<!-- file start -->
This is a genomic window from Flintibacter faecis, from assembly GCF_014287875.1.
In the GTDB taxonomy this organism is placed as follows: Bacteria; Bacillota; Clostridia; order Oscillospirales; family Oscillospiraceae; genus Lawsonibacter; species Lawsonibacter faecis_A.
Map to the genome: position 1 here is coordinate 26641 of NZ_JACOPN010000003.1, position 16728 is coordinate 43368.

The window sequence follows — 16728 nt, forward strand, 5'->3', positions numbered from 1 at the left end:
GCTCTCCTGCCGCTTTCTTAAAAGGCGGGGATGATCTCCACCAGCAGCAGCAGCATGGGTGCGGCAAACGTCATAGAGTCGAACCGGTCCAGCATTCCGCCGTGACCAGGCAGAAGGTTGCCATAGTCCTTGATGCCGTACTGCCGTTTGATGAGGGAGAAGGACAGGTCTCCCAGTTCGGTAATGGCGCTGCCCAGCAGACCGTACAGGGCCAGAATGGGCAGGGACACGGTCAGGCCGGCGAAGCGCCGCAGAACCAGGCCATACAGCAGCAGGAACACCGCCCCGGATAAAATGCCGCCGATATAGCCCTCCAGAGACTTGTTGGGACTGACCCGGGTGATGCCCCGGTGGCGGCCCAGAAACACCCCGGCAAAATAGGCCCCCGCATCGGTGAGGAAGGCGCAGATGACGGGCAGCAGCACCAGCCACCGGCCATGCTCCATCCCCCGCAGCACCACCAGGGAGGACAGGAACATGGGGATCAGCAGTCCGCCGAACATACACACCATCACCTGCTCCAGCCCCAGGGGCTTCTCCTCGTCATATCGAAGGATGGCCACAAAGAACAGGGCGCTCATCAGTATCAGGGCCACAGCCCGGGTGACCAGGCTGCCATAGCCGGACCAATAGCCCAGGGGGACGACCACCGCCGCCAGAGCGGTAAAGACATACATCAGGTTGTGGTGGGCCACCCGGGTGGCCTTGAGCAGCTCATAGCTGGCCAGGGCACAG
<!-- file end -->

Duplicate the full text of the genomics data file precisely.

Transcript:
This is a genomic window from Flintibacter faecis, from assembly GCF_014287875.1.
In the GTDB taxonomy this organism is placed as follows: Bacteria; Bacillota; Clostridia; order Oscillospirales; family Oscillospiraceae; genus Lawsonibacter; species Lawsonibacter faecis_A.
Map to the genome: position 1 here is coordinate 26641 of NZ_JACOPN010000003.1, position 16728 is coordinate 43368.

The window sequence follows — 16728 nt, forward strand, 5'->3', positions numbered from 1 at the left end:
GCTCTCCTGCCGCTTTCTTAAAAGGCGGGGATGATCTCCACCAGCAGCAGCAGCATGGGTGCGGCAAACGTCATAGAGTCGAACCGGTCCAGCATTCCGCCGTGACCAGGCAGAAGGTTGCCATAGTCCTTGATGCCGTACTGCCGTTTGATGAGGGAGAAGGACAGGTCTCCCAGTTCGGTAATGGCGCTGCCCAGCAGACCGTACAGGGCCAGAATGGGCAGGGACACGGTCAGGCCGGCGAAGCGCCGCAGAACCAGGCCATACAGCAGCAGGAACACCGCCCCGGATAAAATGCCGCCGATATAGCCCTCCAGAGACTTGTTGGGACTGACCCGGGTGATGCCCCGGTGGCGGCCCAGAAACACCCCGGCAAAATAGGCCCCCGCATCGGTGAGGAAGGCGCAGATGACGGGCAGCAGCACCAGCCACCGGCCATGCTCCATCCCCCGCAGCACCACCAGGGAGGACAGGAACATGGGGATCAGCAGTCCGCCGAACATACACACCATCACCTGCTCCAGCCCCAGGGGCTTCTCCTCGTCATATCGAAGGATGGCCACAAAGAACAGGGCGCTCATCAGTATCAGGGCCACAGCCCGGGTGACCAGGCTGCCATAGCCGGACCAATAGCCCAGGGGGACGACCACCGCCGCCAGAGCGGTAAAGACATACATCAGGTTGTGGTGGGCCACCCGGGTGGCCTTGAGCAGCTCATAGCTGGCCAGGGCACAG